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4.3.12

Ionarts-at-Large: Berlioz' Damnation

La Damnation de Faust should not feel as long as Les Troyens. Now, Stéphane Denève knows more about conducting Berlioz than I know listening to the composer, and therefore I should seek faults on my part first. I’m a troubled Berlioz-listener. In abstract I admire his phenomenal skill in orchestration, or the innovative use of instrumentation. But when I listen to the undisputable master of episodic phantasmorgasm, I often feel like I have ADD. Appropriate for the Will-o-the-Wisp Minuet, granted. But I look with some desperation to a conductor to take me by the ear and pull me from beginning to end, without the mind beginning to wander.

When the Munich Philharmonic performed La Damnation, it had plenty to wander and wonder. Did Berlioz need to be so decorous, so de-clawed, so serene? My ear strained for gunpowder, sulfur, and explosions; in short: cheap excitement. Denève strolled about and smelled all the beautiful flowers on the way. He did that with indubitable skill and very palpable enjoyment, and the orchestra was with him, most of the way. But the way he caressed every bloody detail—in any case easier to appreciate with a score than in concert—he reminded me of Levine in Wagner: “E.v.e.r.y.t.h.i.n.g is marvelous!” and never an end in sight. And the one bit that I would actually have enjoyed taken with some leisure—Mephistopheles’ very catchy serenade (“Maintenant chantons à cette belle”)—was taken so fast and rushed, that the participants were all over the place and slurred it to the point where it was hard to recognize an old favorite.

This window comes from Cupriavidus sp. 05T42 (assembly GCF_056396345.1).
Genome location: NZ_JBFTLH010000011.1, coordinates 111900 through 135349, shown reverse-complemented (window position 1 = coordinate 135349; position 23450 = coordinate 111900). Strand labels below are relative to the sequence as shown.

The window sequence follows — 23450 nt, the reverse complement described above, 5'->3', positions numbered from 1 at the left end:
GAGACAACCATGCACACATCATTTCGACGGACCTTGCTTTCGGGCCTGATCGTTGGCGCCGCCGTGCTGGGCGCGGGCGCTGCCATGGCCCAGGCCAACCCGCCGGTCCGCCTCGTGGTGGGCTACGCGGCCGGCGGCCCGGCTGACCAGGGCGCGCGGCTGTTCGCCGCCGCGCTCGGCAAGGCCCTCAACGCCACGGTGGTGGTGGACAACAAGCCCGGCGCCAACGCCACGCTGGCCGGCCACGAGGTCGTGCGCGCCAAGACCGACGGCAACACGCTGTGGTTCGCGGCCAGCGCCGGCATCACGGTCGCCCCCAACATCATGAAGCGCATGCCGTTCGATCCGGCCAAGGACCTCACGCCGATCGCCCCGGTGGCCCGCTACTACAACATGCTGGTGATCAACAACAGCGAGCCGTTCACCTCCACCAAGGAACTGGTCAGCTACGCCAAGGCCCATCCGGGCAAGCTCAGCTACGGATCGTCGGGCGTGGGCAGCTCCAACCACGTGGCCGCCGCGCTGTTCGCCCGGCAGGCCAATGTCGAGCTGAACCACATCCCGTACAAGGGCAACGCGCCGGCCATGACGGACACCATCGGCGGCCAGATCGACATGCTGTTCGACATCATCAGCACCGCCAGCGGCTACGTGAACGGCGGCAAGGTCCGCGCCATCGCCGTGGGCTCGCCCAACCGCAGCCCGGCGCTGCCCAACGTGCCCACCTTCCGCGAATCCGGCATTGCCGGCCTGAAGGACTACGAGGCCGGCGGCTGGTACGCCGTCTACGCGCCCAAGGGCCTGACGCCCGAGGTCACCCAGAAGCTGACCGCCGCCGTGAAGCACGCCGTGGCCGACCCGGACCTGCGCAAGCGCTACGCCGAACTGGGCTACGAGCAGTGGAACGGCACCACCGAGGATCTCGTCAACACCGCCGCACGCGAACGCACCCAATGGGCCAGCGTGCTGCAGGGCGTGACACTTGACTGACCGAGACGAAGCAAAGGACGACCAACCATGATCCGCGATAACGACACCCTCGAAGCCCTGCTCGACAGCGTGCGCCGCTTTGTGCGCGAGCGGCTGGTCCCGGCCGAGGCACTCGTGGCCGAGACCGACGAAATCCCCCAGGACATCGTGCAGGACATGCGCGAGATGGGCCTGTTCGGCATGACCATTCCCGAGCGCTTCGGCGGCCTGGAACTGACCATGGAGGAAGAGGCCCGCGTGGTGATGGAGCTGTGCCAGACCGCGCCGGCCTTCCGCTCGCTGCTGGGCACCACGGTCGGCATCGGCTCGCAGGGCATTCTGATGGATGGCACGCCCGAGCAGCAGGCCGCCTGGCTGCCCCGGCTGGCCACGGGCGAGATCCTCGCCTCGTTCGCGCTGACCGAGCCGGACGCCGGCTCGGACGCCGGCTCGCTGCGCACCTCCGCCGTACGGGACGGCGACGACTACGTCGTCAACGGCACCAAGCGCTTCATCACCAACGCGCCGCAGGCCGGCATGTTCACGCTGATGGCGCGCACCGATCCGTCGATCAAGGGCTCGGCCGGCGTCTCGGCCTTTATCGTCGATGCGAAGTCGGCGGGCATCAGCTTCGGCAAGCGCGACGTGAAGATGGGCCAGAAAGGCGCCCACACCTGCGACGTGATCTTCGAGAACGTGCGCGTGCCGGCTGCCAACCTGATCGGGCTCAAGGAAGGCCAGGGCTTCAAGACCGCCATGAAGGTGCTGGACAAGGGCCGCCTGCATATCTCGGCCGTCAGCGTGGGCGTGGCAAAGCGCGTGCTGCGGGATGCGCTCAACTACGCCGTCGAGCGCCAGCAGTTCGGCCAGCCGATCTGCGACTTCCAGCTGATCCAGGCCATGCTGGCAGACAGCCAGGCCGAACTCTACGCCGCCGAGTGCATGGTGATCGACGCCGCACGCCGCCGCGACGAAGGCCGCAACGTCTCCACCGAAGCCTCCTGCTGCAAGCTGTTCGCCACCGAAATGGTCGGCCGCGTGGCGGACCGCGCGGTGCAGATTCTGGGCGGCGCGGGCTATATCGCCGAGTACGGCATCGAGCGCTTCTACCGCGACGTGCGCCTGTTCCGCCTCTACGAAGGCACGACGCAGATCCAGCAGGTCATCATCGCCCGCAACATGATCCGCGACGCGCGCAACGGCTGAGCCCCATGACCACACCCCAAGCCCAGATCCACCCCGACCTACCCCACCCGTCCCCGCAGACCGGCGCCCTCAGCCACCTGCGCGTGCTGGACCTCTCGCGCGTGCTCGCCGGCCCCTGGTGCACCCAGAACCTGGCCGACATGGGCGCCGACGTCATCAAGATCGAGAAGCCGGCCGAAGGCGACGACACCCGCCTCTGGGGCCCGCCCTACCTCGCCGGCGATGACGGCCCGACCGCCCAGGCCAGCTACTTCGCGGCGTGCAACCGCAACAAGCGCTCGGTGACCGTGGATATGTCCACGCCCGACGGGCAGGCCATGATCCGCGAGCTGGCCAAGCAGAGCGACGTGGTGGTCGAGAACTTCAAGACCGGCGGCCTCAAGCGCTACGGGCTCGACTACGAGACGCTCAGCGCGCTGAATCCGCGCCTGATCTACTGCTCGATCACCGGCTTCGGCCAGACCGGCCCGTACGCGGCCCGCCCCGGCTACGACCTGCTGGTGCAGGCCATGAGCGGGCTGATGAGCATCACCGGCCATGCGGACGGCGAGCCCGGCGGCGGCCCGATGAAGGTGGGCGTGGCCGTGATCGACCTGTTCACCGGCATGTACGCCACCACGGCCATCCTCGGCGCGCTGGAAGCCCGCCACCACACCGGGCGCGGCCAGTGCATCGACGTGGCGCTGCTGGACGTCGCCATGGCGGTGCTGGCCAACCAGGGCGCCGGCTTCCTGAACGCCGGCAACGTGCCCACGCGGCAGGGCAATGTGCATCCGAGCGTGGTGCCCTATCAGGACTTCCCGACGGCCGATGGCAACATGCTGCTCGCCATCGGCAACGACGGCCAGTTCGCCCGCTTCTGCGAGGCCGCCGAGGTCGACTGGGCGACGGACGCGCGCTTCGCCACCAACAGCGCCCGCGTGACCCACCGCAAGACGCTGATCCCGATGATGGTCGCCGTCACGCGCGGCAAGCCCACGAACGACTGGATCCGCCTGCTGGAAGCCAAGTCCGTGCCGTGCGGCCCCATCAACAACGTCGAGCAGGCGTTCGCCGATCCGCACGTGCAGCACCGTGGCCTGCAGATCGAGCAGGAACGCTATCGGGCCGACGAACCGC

available at AmazonH.Berlioz, La Damnation de Faust,
K.Nagano / Lyon / J.v.Dam, S.Graham, T.Moser
Erato
A dash of vim was added, at last, by Béatrice Uria-Monzon’s Marguerite. Next to José van Dam (no longer the baritone he used to be), Jean-Marie Frémeau (with a voice like an empty oil barrel), and the young-but-tired-sounding Jean-Noël Briend (last minute replacement for Eric Cutler), she brought much needed élan into the geriatric singer’s line-up. By some measure the least innocent character on stage (very easy to believe that the rôles in her repertoire include Venus and Judith), Béatrice Uria-Monzon had a voice easily twice as penetrating as any of her colleagues, and a slight hardness in the upper regions was a small price to pay for the much needed dose of terse excitement. The highlight of the evening (and greatest benefactor of Denève’s insistence on beauty) was Marguerite’s Romance, which is really a love duet for soprano and English horn, with both of them in absolute top form.

For all the chorus members’ families as potential attendees (the fine amateur Munich Philharmonic Chorus and the Tölz Boys’ Choir—which Berlioz wastefully employs only in the last two minutes), the Philharmonic Hall offered surprisingly many empty seats, and the applause was warm, which is to say, hardly enthusiastic. Perhaps mine weren’t the only ears that struggled.